The process of redesigning a logo
Got something to say?
Share your comments on this topic with other web professionals
Published on April 2, 2003
Since Digital Web Magazine had no idea what their new logo should actually look like, they gave me carte blanche for the initial concepts. Not an easy assignment—many questions started popping into my head. Who do I actually design the logo for? Who is their audience? What does that audience feel comfortable with? And so on… The answers to such questions are fundamental in order to create a decent and representative logotype.
The concepts we picked along the way were strongly influenced by the personal flavor and suggestions of the reviewers and my style of design. The most important (and also the most widely varied) perspective we had to keep in mind was the reader’s. The time between the first concept and our final product was about three months. The reason it took so long was probably the diversity of thoughts and backgrounds between the reviewers and me. On the other hand, it was a great advantage that such different people could share their opinions and objectives with each other.
The first design was a tryout, a wild guess to test Digital Web’s reactions. I thought something very unique might be a good concept to start from.
After reviewing this tryout, the first thing we realized is that the characters should be more legible since Digital Web is all about highly readable content. Traditionally, the name Digital Web has always been a two-word combination. This concept is seemingly too far away for consideration. A nice sans-serif typeface would be ideal but is not sufficient to function as a standalone identity. Adding a symbol or icon allows us to turn a common typeface into a unique and representative logo. This symbol should also be able to function without the text so we keep our typeface problem for later.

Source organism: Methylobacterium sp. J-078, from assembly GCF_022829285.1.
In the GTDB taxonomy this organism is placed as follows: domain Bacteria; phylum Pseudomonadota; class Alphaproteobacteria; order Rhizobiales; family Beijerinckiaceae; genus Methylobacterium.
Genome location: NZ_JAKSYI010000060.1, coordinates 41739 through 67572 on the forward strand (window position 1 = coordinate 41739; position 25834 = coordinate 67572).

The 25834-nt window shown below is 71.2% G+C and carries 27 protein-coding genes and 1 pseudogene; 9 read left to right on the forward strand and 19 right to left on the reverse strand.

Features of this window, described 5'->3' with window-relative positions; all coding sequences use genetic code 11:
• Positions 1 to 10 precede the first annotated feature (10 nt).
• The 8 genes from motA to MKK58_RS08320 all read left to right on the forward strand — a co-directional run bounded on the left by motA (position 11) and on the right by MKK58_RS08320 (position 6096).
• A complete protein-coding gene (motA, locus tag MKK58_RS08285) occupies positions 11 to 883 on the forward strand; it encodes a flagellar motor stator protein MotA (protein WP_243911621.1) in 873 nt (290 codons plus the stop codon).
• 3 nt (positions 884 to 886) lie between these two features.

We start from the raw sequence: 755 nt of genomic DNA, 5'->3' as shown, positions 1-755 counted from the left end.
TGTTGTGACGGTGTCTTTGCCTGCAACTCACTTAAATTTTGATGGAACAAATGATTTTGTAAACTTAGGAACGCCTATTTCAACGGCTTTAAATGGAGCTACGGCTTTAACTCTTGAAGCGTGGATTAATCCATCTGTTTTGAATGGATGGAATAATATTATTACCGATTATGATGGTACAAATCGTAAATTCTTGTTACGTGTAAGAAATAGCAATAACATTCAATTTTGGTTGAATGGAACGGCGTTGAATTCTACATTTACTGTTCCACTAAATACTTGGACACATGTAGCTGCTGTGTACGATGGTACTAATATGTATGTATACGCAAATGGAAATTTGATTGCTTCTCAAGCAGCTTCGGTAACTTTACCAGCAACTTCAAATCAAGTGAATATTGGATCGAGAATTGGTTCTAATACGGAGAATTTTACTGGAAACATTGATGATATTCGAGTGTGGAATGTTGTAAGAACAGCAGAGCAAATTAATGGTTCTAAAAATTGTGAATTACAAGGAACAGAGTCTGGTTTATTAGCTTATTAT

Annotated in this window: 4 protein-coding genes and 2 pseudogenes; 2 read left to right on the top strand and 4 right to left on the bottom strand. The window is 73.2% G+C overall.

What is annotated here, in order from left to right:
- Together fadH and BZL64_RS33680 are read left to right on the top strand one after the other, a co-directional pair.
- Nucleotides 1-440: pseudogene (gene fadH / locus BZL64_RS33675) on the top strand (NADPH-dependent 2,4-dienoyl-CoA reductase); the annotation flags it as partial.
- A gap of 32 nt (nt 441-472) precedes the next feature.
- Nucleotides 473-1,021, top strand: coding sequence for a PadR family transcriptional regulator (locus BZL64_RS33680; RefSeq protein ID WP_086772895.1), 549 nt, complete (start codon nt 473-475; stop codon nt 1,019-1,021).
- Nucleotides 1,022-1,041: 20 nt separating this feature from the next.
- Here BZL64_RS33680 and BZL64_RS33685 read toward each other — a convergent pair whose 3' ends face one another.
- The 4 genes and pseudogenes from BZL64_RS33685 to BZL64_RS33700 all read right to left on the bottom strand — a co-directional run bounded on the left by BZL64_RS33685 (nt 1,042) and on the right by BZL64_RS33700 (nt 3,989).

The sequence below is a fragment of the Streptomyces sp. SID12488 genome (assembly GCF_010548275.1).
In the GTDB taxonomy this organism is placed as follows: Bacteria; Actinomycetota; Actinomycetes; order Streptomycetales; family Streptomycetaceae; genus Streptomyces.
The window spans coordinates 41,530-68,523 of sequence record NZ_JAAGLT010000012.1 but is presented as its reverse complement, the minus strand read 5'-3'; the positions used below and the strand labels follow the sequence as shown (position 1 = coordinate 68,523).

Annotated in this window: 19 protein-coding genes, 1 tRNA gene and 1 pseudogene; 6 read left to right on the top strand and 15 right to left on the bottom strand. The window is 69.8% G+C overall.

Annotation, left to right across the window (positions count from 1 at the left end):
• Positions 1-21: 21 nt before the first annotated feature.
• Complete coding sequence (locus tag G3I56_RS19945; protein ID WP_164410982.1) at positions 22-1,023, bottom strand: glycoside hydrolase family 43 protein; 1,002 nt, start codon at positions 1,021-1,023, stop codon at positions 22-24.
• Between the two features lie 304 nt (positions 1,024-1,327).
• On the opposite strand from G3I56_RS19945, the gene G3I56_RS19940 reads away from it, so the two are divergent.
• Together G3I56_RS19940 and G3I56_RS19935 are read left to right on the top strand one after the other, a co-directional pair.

Our second set, but our first actual symbol set, was a range of symbols based on the type of concept 1A. These designs could function as an independent symbol and an abbreviation at the same time. Every symbol on this set should represent a D, a W, and possibly an M, though the letter D on concepts 2B and 2C could be confused as a letter C with an attachment on top.
The concepts 2A and 2C could be improved to a thicker and more solid symbol instead of the separate parts they are built from. Concept 3A is what came forth from it but the stripes (and especially the colored one) reminded us too much of a sports brand, definitely not what Digital Web is looking for. More on the colors will follow later.
Except for 3A, I tried some totally new, not too complex concepts on this set. On 3E and 3F we found out the D and the W could be difficult to read. 3C and 3D may have too angular shapes and sharp corners, but we left them open for consideration. 3B definitely came out as the strongest out of this set because of its simplicity and uniqueness. Note that, with some imagination, the colored shapes on 3B form a letter ‘W’ and the negative space on the inside forms an almost finished letter ‘D’. This concept was a huge step forward on our mission and a new basis to continue from.